The Age from Melbourne, Victoria, Australia on May 12, 1989 · Page 11
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The Age from Melbourne, Victoria, Australia · Page 11

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Melbourne, Victoria, Australia
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Friday, May 12, 1989
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Page 11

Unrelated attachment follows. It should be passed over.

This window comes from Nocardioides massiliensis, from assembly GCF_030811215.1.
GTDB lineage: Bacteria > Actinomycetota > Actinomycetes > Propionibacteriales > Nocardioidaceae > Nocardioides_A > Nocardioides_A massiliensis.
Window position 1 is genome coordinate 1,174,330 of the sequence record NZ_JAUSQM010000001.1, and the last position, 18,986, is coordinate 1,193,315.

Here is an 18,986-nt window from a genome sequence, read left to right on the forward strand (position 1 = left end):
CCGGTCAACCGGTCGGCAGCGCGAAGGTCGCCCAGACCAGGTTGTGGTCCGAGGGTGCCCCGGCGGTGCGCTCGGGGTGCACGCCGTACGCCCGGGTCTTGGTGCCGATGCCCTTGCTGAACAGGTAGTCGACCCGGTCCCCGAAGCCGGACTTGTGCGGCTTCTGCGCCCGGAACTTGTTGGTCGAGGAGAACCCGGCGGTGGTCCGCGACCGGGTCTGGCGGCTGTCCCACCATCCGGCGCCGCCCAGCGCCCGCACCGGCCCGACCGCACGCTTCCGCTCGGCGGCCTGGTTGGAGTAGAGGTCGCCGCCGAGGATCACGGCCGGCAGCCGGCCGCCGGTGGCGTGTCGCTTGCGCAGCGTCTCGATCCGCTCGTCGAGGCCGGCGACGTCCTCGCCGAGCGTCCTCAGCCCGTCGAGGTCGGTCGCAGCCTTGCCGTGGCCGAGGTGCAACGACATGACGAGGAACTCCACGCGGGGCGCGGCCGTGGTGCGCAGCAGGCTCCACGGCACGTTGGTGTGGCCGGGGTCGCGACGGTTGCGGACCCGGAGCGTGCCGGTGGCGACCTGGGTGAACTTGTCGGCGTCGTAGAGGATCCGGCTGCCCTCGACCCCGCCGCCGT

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11 Features THE AGE, Friday 12 May 1989 A study by a group of Melbourne high school students has confirmed US findings that television is a verbal wasteland, says GEOFF MASLEN. A child begins school with as many words in its head as the scriptwriters use to tell their stories-Television speech is terse, its sentences stunted and sparse. Pitman's prose on TV nightly A STUDY of some of Australia's most popular television programs has confirmed critics' beliefs that the box in the livingroom corner is home to a verbal wasteland. The investigation backed American findings that brevity is the soul of television scripts. Talk is so terse in the so-called soaps that it has become a form of Pitman's prose. Malnourished sentences lead to diminutive dialogue with a vocabulary that would suit a six-year-old. A group of students at University High School followed up a report of a researcher in the US who looked at the language used on television. The students reviewed about 20 Australian-produced programs. Each member of the class taped one of the shows, transcribed the script then analysed the content : Painstakingly, the youthful investigators counted the number of words used, how quickly they were spoken, the length of sentences, the types of vocabulary adopted and whether the scriptwriters sought complexity in the language through the use, say, of figures of speech. The programs ranged from soaps, such as 'A Country Practice' and 'Neighbours', to news and current affair programs, such as '60 Minutes' and 'The 7.30 Report. Popular variety shows, including the "Comedy Company' and 'Hey Hey It's Saturday', along with programs like 'The Investigators', 'Burke's Back Yard' and even 'Perfect Match' were subject to the students' scrutiny. THE US researcher, a Penn-sylvanian professor of English, Michael Liberman, analysed the scripts of eight different programs taken from among the 15 most popular shows watched by American teenagers in the early 1980s. All but one have appeared regularly on Australian television. They included 'Buck Rogers', 'Charlie's Angels', 'Happy Days', 'Little House on the Prairie', 'M.A.S.H. and 'Mork and Mindy'. The investigation confirmed what parents have long feared: television offers an outpouring of puny prose. The language on the box is stunted and sparse, as imaginative and full of wit as a paid political announcement Overall, Liberman found, less language was used in each of the programs than in live conversation, and markedly less than in books. On television, the characters talk at only nine to the dozen. As for variety, TV has the word-power of a grade-one reader. The total vocabulary used for all the shows amounted to about 3350 words and, according to Liberman, the lexicon for all television programming is probably below 5000 words. Children start school with that many words in their heads. Television is also subject to the tyranny of truncation. In each of the eight shows analysed by Liberman, the characters rarely spoke sentences that were more than six words long. The average sentence length in contemporary non-fiction is about 22 words, and in fiction a little more than 16. (This article averages about 21 words per sentence.) IN the shows reviewed by Liberman, the number of words spoken per minute ranged from a high of nearly 150 for 'M.A.S.H' to less than 80 in 'Buck Rogers'. In Australia, 'A Country Practice' came up with 97 words a minute, compared with 160 or so for news and current affairs programs. Both investigations confirmed the paucity of language use on television. There were almost 3400 words in the 30-minute script for 'M.A.S.H.' (nearly the same as in the entire 60 minutes of 'Buck Rogers'), but only 27 per cent of the words were different, the rest were repeats. At University High, the students counted barely 2900 words in 30 minutes of 'A Country Practice', 4900 in 'Neighbours' and 4500 in 'Home and Away'. The use of original words, however, averaged only 25 per cent. 'Neighbours' was at one extreme with 19 per cent, while SBS 'World News' sported the largest vocabulary with 32 per cent of non-repeat words. The students confirmed what Liberman found: if the language used on television is immature in its scope, the sentences that give it form are so undersized they should be thrown back. Sentence length for the Australian programs averaged just under 11 words. WIAT the students called "the abysmal game show", 'Press Your Luck', languished at the bottom with five words per sentence, just pipping 'A Country Practice' whose characters managed sentences of six words. 'Neighbours' came up with nine words to a sentence, and 'Home and Away' topped the soaps with 10. SBS 'World News' again proved to offer the most complex language with 18 words to a sentence (equalling that, amazing as it might seem, of 'Football Replay'!) As well as being brief, the scripted sentences in TV shows are grammatically simple, or just fragments of speech. But even though the sentences are short, the talk itself could become long and complex if the speakers uttered several without interruption. As it happens, though, the characters on television do not get a chance to say much. Liberman found that each person's utterances consistently averaged 1.7 sentences or a mere 12 words. Still trying to find some specks of verbal gold amid the visual gloss, Liberman looked for figures of speech that might lift TV texts above the banal. He discovered a literary desert: the shows were mostly devoid of metaphors and similes, puns and irony, even hyperbole and understatement. UNFORTUNATELY, as the University High students discovered, Australian scriptwriters seem equally short on ingenuity and sparkle. "Figures of speech of any kind were scarce," noted Simon Cave, one of the team. "They ranged from 'Press Your Luck', which boasted an impressive zero, to current affairs where, in 'Live At Five' for instance, they were fairly com-mon but still'nothing extraordinary." According to Liberman, the relative absence of figures of speech from most television shows indicates that the producers and writers feel their audience lacks the verbal background and information to process them. As well, producers may feel that figures of speech enhance the visual imagery of language and because television is visual it does not need them. Moreover, because almost every figure of speech involves an allusion, a reference to something not explicitly stated, the audience must make the connection. But this takes time and intellectual involvement. Perhaps, says Liberman, producers are unwilling to ask either of their audience. Yet the critical and ratings success of a program like 'M.A.S.H.' suggests they should expect more from those who watch their shows. Liberman's hopes that American producers, or Australians for that matter, might have reacted to his study by changing their ideas seem rather forlorn. Certainly, things here are little different. "A distinct parallel can be seen between Australian and US television matter," concluded Simon Cave. "Both produce material with alarmingly shallow language complexity thereby restricting the vocabulary growth of those who watch them." MmnrMeir w&tas tttann alt tataM rf tartar N the surface, Francis Dennis Ward and Reginald Keith Knight will be seen as tax cheats. Ward and Knight were, like Queenslander Brian James Maher and Sydney-sider John Walker Wynyard, leading lights in the bottom-of-the-harbor tax-avoidance industry: an industry which on some estimates turned over thousands of millions of dollars. But unlike Maher and Wynyard, more and more questions are being asked, and remain unanswered, about Ward and Knight. In a nutshell. Was the Ward-Knight bottom-of-the-harbor business just a sideline to what could have been a vast, flourishing criminal enterprise? Why would Ward and Knight, running a domestic tax business in Sydney and Melbourne, need to establish companies scattered throughout Asia? Why would Knight need to travel abroad almost 30 times, many of them for a few days at a time to Singapore and the Philippines, in the space of a few years? Why would a United States businessman, in an undated telex, outline to Ward and Knight a proposal to supply the Indonesian Government with 250 Corvette destroyers? Why would two supposedly smart money men buy a financially crippled fishing lodge on the tip of North Queensland where access is virtually limited to light aircraft? And why did Ward and Knight allow their Melbourne office to include corporate rogues, like Robert Sterling, convicted of fraud, and Brian Raymond Durston, once nominated as a key figure on the Melbourne waterfront, and in the painters and dockers? Knight was born in Geeveston in northern Tasmania on 26 February 1937. He was the eldest of seven children. An above-average student, he matriculated and moved into insurance before starting a wholesale vegetable business. He married on New Year's Eve 1960. He left the vegetable business to do a part-time economics course at the University of Tasmania in Hobart. He drove taxis to help support his wife and two daughters. His first brush with the law came in November 1968 when he opened bank accounts in false names and then tried to milk them through an unsophisticated round-robin. He was convicted on four charges of obtaining goods by false pretences and was given a suspended sentence of 12 months' imprisonment. Knight returned to his studies. completing the course in 1970. He then moved to Sydney, worked in an accountancy practice and studied law and accountancy part-time. TARD was born at Wel- lington in central New T T South Wales on 2 May 1937. While a toddler, his family moved to Bathurst He left school after gaining his Intermediate Certificate. At 18, he was convicted of fraudulent misappropriation while working at the local post office. He then began work with a food-processing firm, studying accountancy part-time. In 1967 he was posted to Sydney in a middle-level management position. He married in 1970. In the early 1970s, Ward was introduced to Frank Nugan, who was then trying to establish a merchant bank. In November 1974, Ward became a director and company secretary of the then fledging Nugan Hand Bank. In 1975, Ward wooed a colleague, Peter Milton Dunn, to Nugan Hand. In 1977, Ward and Dunn left the bank and a year later set up in the taxation business with Knight. It should be stressed that in no way was Dunn associated with the illegal activities of Ward and Knight. There appears to have been an arrangement, althouch not documented, whereby the Ward and Knight group took over some of the Nugan Hand clients, particularly in the tax-advice area. In late 1978, a highly unlikely character entered the scene. Brian Raymond Durston had not long been out of jail, after being convicted on a false imprisonment count. Durston, along with a then Melbourne justice of the peace and real estate agent, Guy Keith Campbell, were directors of a $2 company called Camper Timber and Trading. In October 1978 an agreement was reached between Camper Timber and Ward and Knight that the company was to "exclusively service" Ward and Knight in "washing" of income or other services. In effect. Camper Timber became Ward and Knight's "laundering agent". The agreement estimated that the amount of income to go through the businesses was expected to be not less than $150 million. A S part of the agreement it was decided that companies A. . passing through Ward and Knight which were stripped of their assets would end up with Camper Timber. Durston would then arrange for another compa ny, Wakoola Pty. Ltd., to end up with the effective company shells provided by Ward and Knight. The directors of Wakoola were well-known painters and dockers, including Johnny Johanson, a key waterfront criminal. Business boomed. Keith Knight drove a white Rolls-Royce, owned a $500,000 home in Sydney, a share in an ocean-going yacht, and in a bank statement in 1980 estimated his net worth at $1,862 million. Ward also gained sudden wealth, estimating in July 1980 his worth at $2.8 million. Durston and Campbell effectively left the tax-avoidance game by late 1979. Ward and Knight continued. In late 1979, Ward and Knight had a leading Sydney Queen's counsel examine the validity of the Camper Timber scheme. In March the following year, the QC advised that the scheme was highly illegal and Ward and Knight could be charged with conspiracy to defraud the Tax Office. To many, that might have been the end of the rort, but not to Ward and Knight. They continued to market avoidance schemes, deliberately lying to prospective clients that the QC's opinion supported the legality of the schemes. One scheme, which was at the hub of the conspiracy to defraud charges they were sentenced on yesterday, was technically called "a sluzkin". It worked by stripping the assets from companies so the companies still had tax liability but no capacity to pay. The charges against Ward and Knight centred on 71 companies being stripped of their assets between 1978 and 1980 and the Tax Office being deprived of about $21.5 million. The Crown prosecutor, Mr Nicholas Cowdery, QC, told the trial in Sydney that internal documents of Ward and Knight referred to documents being consigned to a "watery grave". Some of the documents ended up at a Sydney address which was On the surface they will be seen as tax cheats, says DAVID WILSON, but the activities of Francis Ward and Keith Knight raise many more questions than tax avoidance. Ward: first job at the Bathurst post office. a vacant block, while others were sent to two brothers, known as Johnson, in Brisbane. The Johnsons, according to evidence, did not exist. The worlds of Ward and Knight crashed in May 1983 when they were each declared bankrupt. They have since been discharged. But behind the tax schemes there emerges a shadowy world of much greater concern. Whether or not it was of their own choosing. Ward and Knight allowed well-known criminals to hold ac- Opportunity for a rising star. Financial Planning Consultant National Australia Financial Management's high-profile Financial Planning Operation is seeking Licensed Consultants to meet demand and expansion. Experienced professionals with first-rate qualifications are invited to apply now. Successful applicants will enjoy: quality lead referral, state-of-the-art computer National Australia A member dt 1 ', J-f I l j.- r i j Knight: started out in a wholesale vegetable business. counts with them. For example, a long-time convicted drug-runner, said by police to have been responsible for the importation of 12 kilograms of heroin, was found to have bank books in six different aliases with the Ward and Knight group. The assumption at first appears that the drug-runner was using the group for income tax preparation advice. But the person had not filled in a tax form for the better part of a decade and Ward and Knight did not act as tax agents, in fact, they employed an outside firm as tax agents. uii me issue ui amis aeaung, investigators, after raiding the naiu aiiigiii unices, auuiiu a iuiu- er on an Israeli aircraft deal. The folder made reference to a company, Hainan Ltd., which was registered in Hong Kong and of which Ward and Knight were both directors. ON 13 February 1980, Knight- wrote to a colleague in Hong Kong. In the letter, he said: "The negotia: tions between our Melbourne client and the Israeli arms manufacturer were discontinued and the $750,000 profit did not-eventuate. We were quite incorrectly instructed in this matter, and have voiced our protest quite cfrnnolv thranoh nnr MAlhnnmA office." : . Investigators also found documentation on a Ward-Knight com-, pany which revealed a project to develop gun racks for sale to Indonesia. Another interesting sidelight to Ward and Knight is that they dab1-bled in industrial and residential projects. On each investment. tial company was bought for $440,000, but within two years it was in liquidation and its shares were worthless. A venture into the travel agency industry also flopped. While the tax-avoidance matters were thoroughly and successfully investigated, the other more murky matters remain much of a mystery. software, proven range of investment products, subsidised loans after short qualifying period, computer leasing, excellent package with productivity incentives. Do it now. Send completed resume to David Walker, GPO Box 9895, Melbourne, Vic, 3001 OR call (03) 605 3205 or toll free (008) 331 240. FINANCIAL MANAGEMENT BADJAR NAFm 088NAT